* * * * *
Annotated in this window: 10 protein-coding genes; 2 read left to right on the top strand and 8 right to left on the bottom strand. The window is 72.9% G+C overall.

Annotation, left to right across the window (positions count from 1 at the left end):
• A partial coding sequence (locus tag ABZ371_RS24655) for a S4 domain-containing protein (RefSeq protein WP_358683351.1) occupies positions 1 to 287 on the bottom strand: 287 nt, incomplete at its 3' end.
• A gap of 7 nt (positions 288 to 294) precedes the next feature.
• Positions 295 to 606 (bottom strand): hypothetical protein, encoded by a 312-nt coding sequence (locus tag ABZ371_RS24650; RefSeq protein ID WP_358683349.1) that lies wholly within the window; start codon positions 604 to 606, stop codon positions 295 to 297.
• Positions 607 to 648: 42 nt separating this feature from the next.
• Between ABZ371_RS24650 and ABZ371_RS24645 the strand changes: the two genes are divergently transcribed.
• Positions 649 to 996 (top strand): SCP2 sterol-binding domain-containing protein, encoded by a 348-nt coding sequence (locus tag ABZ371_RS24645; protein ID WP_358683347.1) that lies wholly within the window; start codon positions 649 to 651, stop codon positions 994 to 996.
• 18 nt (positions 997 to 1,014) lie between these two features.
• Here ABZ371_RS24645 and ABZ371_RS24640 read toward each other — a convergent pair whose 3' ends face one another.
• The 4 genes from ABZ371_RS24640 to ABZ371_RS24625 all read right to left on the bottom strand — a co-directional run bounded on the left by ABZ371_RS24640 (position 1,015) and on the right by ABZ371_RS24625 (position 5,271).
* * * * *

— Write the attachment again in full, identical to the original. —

Annotated in this window: 10 protein-coding genes; 2 read left to right on the top strand and 8 right to left on the bottom strand. The window is 72.9% G+C overall.

Annotation, left to right across the window (positions count from 1 at the left end):
• A partial coding sequence (locus tag ABZ371_RS24655) for a S4 domain-containing protein (RefSeq protein WP_358683351.1) occupies positions 1 to 287 on the bottom strand: 287 nt, incomplete at its 3' end.
• A gap of 7 nt (positions 288 to 294) precedes the next feature.
• Positions 295 to 606 (bottom strand): hypothetical protein, encoded by a 312-nt coding sequence (locus tag ABZ371_RS24650; RefSeq protein ID WP_358683349.1) that lies wholly within the window; start codon positions 604 to 606, stop codon positions 295 to 297.
• Positions 607 to 648: 42 nt separating this feature from the next.
• Between ABZ371_RS24650 and ABZ371_RS24645 the strand changes: the two genes are divergently transcribed.
• Positions 649 to 996 (top strand): SCP2 sterol-binding domain-containing protein, encoded by a 348-nt coding sequence (locus tag ABZ371_RS24645; protein ID WP_358683347.1) that lies wholly within the window; start codon positions 649 to 651, stop codon positions 994 to 996.
• 18 nt (positions 997 to 1,014) lie between these two features.
• Here ABZ371_RS24645 and ABZ371_RS24640 read toward each other — a convergent pair whose 3' ends face one another.
• The 4 genes from ABZ371_RS24640 to ABZ371_RS24625 all read right to left on the bottom strand — a co-directional run bounded on the left by ABZ371_RS24640 (position 1,015) and on the right by ABZ371_RS24625 (position 5,271).